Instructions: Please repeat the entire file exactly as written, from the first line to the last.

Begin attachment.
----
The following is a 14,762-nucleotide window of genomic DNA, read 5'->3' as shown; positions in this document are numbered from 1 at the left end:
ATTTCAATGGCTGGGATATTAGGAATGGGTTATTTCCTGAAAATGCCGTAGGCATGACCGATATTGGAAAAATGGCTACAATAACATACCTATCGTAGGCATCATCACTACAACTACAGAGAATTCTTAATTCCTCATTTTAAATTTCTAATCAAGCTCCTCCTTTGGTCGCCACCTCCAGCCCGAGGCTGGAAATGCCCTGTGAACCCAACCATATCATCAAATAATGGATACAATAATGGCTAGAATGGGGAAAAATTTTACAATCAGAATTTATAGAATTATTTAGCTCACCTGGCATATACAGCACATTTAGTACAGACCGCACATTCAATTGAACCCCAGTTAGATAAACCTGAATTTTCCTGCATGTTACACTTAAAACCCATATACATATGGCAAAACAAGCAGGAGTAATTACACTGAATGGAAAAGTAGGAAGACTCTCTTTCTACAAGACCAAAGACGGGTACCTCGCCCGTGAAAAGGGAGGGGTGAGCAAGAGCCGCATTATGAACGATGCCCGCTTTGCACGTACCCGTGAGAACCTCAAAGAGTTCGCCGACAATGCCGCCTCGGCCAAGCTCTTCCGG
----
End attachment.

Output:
The following is a 14,762-nucleotide window of genomic DNA, read 5'->3' as shown; positions in this document are numbered from 1 at the left end:
ATTTCAATGGCTGGGATATTAGGAATGGGTTATTTCCTGAAAATGCCGTAGGCATGACCGATATTGGAAAAATGGCTACAATAACATACCTATCGTAGGCATCATCACTACAACTACAGAGAATTCTTAATTCCTCATTTTAAATTTCTAATCAAGCTCCTCCTTTGGTCGCCACCTCCAGCCCGAGGCTGGAAATGCCCTGTGAACCCAACCATATCATCAAATAATGGATACAATAATGGCTAGAATGGGGAAAAATTTTACAATCAGAATTTATAGAATTATTTAGCTCACCTGGCATATACAGCACATTTAGTACAGACCGCACATTCAATTGAACCCCAGTTAGATAAACCTGAATTTTCCTGCATGTTACACTTAAAACCCATATACATATGGCAAAACAAGCAGGAGTAATTACACTGAATGGAAAAGTAGGAAGACTCTCTTTCTACAAGACCAAAGACGGGTACCTCGCCCGTGAAAAGGGAGGGGTGAGCAAGAGCCGCATTATGAACGATGCCCGCTTTGCACGTACCCGTGAGAACCTCAAAGAGTTCGCCGACAATGCCGCCTCGGCCAAGCTCTTCCGG